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Goal-setting is Overhyped
Stop self-identifying with your goals.
The summit of Mount Everest was in their sights. The months of preparation were about to pay off. They were going to reach their goal just 750 feet away. In the face of trouble, the group remained positive and determined they could achieve their objective despite their growing odds. Unfortunately, positivity and determination would kill them—literally.
This true story is a cautionary tale for anyone convinced to reach for their goals by any means necessary.
In the book, The Antidote: Happiness for People Who Can't Stand Positive Thinking, Oliver Burkeman investigates the destructiveness embedded in the over-pursuit of goals. In Burkeman's estimation, this kind of positivity could lead a group of mountain climbers to their death on the face of Mount Everest.
1996 was a particularly fatal year for climbers summiting Everest. But it wasn’t because this year had more unpredictable weather or a more challenging terrain than other years. Anatoli Boukreev, the primary guide for the climbers, deserves some of the blame. Overall, however, the most searing clues about the deaths had to do more with the irrationality of reaching the summit. There were basic warning signs signaling it was time for the climbers to turn around and return to base camp, but they ignored them: they were running out of daylight and oxygen. All the climbers received this elementary training. However, with the summit in their sights, they couldn't resist the opportunity to reach their destination.
This type of goal-chasing at all costs might not be as fatal for us, but the psychological and behavioral effects can damage our approach to work and our emotional health. An expert on organizational behavior, Chris Kayes, who was also in the Himalayas during the 1996 Everest fatalities (he was not climbing), believes that the more the climbers focused on their goal, the more it melded into their identities. The climbers equated their objective with their identities. “The goal, it seemed,” Burkeman writes, “had become a part of their identity, and so their uncertainty about the goal no longer merely threatened the plan; it threatened them as individuals.”
We fall into a similar self-effacing exercise when the impulse to reach our goals by any means necessary becomes the priority. But we are not our goals. As Burkeman investigates in The Antidote, flexibility, rather than a fixed mindset, is essential if we want to pursue excellence. Flexibility requires relinquishing our idealized projections of success in exchange for the possibilities that lay in uncertainties.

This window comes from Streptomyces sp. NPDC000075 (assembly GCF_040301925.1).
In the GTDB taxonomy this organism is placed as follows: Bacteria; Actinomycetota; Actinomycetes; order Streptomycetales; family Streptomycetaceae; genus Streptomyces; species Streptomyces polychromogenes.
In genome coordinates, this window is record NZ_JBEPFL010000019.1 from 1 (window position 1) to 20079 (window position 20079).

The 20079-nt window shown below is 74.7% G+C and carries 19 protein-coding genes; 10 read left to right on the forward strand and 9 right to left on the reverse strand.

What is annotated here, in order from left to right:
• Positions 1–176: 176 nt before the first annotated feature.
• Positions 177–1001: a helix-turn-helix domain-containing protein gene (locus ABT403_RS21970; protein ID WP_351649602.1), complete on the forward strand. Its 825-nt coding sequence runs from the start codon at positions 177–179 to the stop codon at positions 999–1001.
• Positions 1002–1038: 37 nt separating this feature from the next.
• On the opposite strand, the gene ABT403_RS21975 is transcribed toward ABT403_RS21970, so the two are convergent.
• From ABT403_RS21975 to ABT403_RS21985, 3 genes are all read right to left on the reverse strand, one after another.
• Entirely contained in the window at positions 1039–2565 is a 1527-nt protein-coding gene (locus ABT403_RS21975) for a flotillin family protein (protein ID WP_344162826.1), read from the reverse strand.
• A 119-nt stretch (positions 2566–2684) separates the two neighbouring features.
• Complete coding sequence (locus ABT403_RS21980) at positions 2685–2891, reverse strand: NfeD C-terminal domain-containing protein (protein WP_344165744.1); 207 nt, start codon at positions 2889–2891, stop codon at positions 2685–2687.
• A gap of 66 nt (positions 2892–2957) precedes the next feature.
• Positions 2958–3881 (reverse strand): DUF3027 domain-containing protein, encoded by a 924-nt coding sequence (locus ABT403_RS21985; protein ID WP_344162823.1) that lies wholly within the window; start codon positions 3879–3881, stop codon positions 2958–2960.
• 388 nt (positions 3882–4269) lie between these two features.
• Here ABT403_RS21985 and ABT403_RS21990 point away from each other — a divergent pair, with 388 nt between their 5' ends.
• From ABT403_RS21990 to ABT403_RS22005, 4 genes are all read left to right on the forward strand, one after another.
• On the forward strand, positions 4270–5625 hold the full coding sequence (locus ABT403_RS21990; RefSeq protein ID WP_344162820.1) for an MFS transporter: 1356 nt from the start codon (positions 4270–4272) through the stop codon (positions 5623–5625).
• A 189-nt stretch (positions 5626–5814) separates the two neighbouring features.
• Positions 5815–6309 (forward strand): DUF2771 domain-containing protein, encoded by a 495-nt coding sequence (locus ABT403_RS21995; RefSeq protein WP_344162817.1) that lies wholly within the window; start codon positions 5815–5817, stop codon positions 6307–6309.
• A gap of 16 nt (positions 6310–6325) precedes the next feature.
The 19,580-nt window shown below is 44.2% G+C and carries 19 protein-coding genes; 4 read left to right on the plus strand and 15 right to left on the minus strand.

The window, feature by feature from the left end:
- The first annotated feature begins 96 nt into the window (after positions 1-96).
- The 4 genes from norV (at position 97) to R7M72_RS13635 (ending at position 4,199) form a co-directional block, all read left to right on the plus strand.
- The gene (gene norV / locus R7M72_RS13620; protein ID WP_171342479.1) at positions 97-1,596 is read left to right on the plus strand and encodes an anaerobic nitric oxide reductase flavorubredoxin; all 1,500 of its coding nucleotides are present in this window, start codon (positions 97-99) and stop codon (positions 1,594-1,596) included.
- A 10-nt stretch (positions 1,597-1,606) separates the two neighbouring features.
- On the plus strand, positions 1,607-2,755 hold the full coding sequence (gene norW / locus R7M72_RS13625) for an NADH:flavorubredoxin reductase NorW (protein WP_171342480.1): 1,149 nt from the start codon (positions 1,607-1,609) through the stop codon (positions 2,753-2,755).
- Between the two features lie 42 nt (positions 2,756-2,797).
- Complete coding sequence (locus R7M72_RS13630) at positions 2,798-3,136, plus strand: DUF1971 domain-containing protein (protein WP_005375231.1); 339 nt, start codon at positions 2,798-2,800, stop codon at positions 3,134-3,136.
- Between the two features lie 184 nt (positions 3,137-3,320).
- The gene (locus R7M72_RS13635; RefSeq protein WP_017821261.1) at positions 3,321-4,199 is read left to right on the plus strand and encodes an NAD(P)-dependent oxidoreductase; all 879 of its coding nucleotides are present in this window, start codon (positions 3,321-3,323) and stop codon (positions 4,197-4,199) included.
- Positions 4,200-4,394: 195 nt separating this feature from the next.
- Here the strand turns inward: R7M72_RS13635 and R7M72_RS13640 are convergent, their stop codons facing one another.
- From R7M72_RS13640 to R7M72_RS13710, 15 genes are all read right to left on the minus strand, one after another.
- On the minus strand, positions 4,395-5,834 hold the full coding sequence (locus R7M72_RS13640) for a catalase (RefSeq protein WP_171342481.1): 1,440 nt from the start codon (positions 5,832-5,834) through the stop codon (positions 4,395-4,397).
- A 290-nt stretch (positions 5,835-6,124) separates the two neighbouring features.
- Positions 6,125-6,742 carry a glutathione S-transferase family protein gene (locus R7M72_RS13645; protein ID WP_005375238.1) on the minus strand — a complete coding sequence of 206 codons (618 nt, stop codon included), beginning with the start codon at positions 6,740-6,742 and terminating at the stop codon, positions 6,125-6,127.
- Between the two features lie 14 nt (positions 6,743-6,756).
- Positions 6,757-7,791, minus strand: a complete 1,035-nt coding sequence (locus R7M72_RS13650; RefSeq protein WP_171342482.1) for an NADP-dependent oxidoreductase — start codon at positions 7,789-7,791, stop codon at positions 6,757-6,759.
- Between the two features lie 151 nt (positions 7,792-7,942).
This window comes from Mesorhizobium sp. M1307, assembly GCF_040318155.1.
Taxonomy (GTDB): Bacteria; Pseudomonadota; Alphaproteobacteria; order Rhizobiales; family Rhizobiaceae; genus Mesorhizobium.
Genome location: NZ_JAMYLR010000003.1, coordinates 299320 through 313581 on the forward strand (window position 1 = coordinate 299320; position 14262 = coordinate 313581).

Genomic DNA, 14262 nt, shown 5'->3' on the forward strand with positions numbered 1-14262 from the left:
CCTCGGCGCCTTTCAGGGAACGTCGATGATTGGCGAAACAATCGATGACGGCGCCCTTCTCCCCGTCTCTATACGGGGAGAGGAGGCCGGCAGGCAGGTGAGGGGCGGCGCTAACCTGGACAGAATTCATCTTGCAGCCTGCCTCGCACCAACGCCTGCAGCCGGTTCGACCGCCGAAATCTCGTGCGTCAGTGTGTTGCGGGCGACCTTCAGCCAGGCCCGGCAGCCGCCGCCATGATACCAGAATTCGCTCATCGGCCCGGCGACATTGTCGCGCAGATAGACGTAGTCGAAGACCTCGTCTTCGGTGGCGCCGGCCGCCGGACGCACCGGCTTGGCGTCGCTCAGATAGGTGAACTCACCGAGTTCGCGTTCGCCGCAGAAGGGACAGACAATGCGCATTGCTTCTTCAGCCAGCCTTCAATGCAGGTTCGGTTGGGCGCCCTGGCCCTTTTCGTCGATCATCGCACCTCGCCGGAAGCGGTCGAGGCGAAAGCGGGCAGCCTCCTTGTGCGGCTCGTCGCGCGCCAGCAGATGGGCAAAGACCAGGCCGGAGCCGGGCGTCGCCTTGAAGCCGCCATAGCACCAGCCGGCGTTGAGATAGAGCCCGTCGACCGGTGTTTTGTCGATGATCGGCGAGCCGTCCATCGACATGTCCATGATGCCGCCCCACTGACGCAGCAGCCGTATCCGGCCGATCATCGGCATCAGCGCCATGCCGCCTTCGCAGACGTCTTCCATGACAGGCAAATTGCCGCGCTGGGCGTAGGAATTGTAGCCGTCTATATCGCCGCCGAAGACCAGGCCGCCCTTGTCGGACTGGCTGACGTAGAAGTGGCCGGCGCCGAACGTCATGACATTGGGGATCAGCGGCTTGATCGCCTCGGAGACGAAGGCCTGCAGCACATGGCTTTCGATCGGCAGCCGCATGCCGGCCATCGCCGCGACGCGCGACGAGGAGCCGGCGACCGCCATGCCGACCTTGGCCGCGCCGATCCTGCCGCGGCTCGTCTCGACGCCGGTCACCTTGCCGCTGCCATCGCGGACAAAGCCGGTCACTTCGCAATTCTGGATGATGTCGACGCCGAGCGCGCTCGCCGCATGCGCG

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An obsession with goals, or the idea of reaching those goals, is related to a fixed mindset rather than a growth mindset. A fixed mindset is rooted in the fears of uncertainties, while a growth mindset is confident in the challenges of change. But, as Burkeman points out, “There is a powerful alternative possibility: we could learn to become more comfortable with uncertainty, and to exploit the potential hidden within it, both to feel better in the present and to achieve more success in the future.”
Our circumstances change often. So we need a different approach that allows us to "examine what means and materials are at our disposal," writes Burkeman. From there, we can reassess "what possible ends or provisional next directions those means might make possible." This is a missional class of lifestyle that might be more suitable for us who exist in this ever-evolving world.
A missional-minded lifestyle, rather than a goal-driven one, is more useful in the long run. “A goal is different than a mission,” writes Joshua Medcalf in his booklet, Chop Wood Carry Water: How to Fall in Love With The Process of Becoming Great. “No one can stop you from pursuing athletic excellence, but there are many people and teams that can stop you from winning games or a championship.”
Being strictly goal-oriented will leave us floundering for our next identity-seeking journey when achieving a terminus. On the other hand, we could fail to complete a goal and feel the weight of our identity sinking beneath the surface of our desire for purpose.
Our team is less likely to become complacent on a mission, however, and so are we. Even if our team is 1-8 heading into the last game of the season, they can arrive at practice with a missional mindset that boosts their effort level when an already failed goal of a “successful” season feels meaningless. Seasons end, and so do careers, but the effort embedded in each mission sticks with us in whatever endeavor or journey we find ourselves on.
Of course, we play the game to win, work hard to fulfill our needs and wants, and serve our neighbors to improve our society. But, embedded within every goal is this idealized concept of perfection that awaits our undying allegiance unless fulfilled.
The mountaineers who died climbing Everest in 1996 achieved their goal. They were successful: "They ascended to the summit," writes Burkeman. "The tragic unintended consequence was that they didn’t make it back down alive."
So maybe we can see goals for what they are instead of who we are. Perhaps when we do we’ll exchange the ever-changing goals-oriented mindset we’ve been accustomed to self-identifying with for a mission-mindset that sets us on a path of continual progression over deceptive perfection.